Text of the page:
Alvarion platform stretches into 4.9 GHz band
DENVER–Alvarion Ltd. announced it has extended it broadband platform into the 4.9 GHz band, which is set aside for public-safety data communications.
Called BreezeACCESS 4900, the platform leverages Alvarion’s existing commercial wireless broadband OFDM pre-WiMAX technology, primarily used in the 5 GHz band, and maximizes capacity and range while supporting encryption and other needs such as back-up for disaster recovery, said the company.
Patrick Leary, assistant vice president of marketing with Alvarion, said the technology enables high-capacity, non-line-of-sight connections, and allows a comprehensive solution for public-safety agencies, including broadband connectivity in vehicles when combined with Alvarion’s BreezeACCESS 900 system. The system also complies with the FCC’s maximum high-power mask and allows for point-to-multipoint access, point-to-point backhauling and point-to-multipoint backhauling of other vendors’ devices, such as sensors, cameras and traffic systems.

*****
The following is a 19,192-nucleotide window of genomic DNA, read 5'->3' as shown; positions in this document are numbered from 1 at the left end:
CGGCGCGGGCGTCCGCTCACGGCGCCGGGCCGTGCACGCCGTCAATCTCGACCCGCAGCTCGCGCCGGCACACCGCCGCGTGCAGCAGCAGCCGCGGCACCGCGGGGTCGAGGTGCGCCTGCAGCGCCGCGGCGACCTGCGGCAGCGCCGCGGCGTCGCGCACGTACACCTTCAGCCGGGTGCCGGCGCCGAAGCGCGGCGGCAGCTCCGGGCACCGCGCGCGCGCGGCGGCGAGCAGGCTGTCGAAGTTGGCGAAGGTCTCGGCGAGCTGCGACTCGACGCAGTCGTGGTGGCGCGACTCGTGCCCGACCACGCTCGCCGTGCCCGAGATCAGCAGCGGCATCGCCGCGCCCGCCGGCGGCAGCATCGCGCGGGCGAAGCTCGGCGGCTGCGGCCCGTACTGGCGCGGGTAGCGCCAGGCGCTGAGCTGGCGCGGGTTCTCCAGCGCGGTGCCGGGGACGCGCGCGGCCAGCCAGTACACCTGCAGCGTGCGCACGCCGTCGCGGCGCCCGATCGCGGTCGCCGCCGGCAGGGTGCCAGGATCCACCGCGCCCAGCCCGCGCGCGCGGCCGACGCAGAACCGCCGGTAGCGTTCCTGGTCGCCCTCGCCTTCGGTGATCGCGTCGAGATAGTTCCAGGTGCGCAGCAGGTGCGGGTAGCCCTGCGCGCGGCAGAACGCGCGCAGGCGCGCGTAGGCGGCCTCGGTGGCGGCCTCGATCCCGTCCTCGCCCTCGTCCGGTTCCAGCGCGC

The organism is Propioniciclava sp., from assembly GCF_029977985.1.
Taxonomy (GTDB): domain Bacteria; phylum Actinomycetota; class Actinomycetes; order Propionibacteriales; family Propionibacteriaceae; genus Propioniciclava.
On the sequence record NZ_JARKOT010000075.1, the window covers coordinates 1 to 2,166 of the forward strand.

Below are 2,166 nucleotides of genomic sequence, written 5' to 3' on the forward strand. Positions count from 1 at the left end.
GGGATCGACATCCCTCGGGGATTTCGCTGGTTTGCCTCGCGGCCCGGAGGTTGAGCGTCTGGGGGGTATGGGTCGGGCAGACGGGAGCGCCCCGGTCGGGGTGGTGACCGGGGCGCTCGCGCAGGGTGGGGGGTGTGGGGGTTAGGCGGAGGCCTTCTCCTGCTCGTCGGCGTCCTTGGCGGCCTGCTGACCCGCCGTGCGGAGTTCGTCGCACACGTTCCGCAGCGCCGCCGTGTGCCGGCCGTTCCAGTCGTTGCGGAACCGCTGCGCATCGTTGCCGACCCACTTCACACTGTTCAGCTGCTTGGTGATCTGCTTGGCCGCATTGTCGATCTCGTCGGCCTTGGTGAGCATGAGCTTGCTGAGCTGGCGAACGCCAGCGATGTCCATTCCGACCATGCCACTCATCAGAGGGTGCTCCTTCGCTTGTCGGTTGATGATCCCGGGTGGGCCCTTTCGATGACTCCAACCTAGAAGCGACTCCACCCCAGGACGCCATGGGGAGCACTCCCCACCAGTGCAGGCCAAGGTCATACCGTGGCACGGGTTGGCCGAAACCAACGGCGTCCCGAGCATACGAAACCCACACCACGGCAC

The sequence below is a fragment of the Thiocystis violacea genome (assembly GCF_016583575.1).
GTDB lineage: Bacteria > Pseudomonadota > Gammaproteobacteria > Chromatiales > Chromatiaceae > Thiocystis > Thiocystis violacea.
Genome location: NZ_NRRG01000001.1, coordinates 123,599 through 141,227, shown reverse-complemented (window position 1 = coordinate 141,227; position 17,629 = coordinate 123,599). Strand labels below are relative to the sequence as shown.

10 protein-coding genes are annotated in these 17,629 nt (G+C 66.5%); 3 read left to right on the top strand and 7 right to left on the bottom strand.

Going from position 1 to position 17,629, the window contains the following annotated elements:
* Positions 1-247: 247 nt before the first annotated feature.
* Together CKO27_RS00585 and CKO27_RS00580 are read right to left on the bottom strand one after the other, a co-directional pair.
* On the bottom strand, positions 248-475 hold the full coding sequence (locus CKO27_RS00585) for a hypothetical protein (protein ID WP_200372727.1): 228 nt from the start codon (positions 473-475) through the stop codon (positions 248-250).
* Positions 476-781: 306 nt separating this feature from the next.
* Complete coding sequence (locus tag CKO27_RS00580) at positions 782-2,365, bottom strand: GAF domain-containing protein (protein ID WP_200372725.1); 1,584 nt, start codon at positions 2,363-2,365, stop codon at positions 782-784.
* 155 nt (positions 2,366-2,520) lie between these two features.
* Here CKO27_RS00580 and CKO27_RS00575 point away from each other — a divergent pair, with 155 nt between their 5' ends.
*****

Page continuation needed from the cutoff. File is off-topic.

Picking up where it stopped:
Since public safety gained victory last fall when the FCC opted for open standards in issuing guidelines for the licensed 4.9 GHz band set aside for public-safety data communications, more than 500 licenses have been issued, said Gregory Henderson, principal technologies with M/A-COM, during yesterday’s APCO session, “Trade-Offs & Standards in the Emerging 4.9 GHz Broadband Spectrum.”
Henderson said the Telecommunications Industry Association is developing standards for the 4.9 GHz band by leveraging existing standards. Most of the focus is on incorporating 802.11-based technologies as well as the emerging WiMAX standard. He said the goal is to create mobility within the 4.9 GHz band.
However, it’s debatable whether mobility will ever be economically feasible in the band. According to Alvarion’s Leary, mobility makes no economic sense because of the high frequency of the band.
“Our position is that fixed point-to-point or fixed point-to-multipoint is best for the 4.9 band,” said Leary. “Few can afford a node every tenth mile. It can’t be cost-justified.”
Public-safety entities wishing to support mobility should consider small hot zones in downtown areas, using fixed infrastructure to start and gradually rolling out mobility, suggested Henderson. He envisions these 4.9 GHz hot zones to overlay existing LMR systems.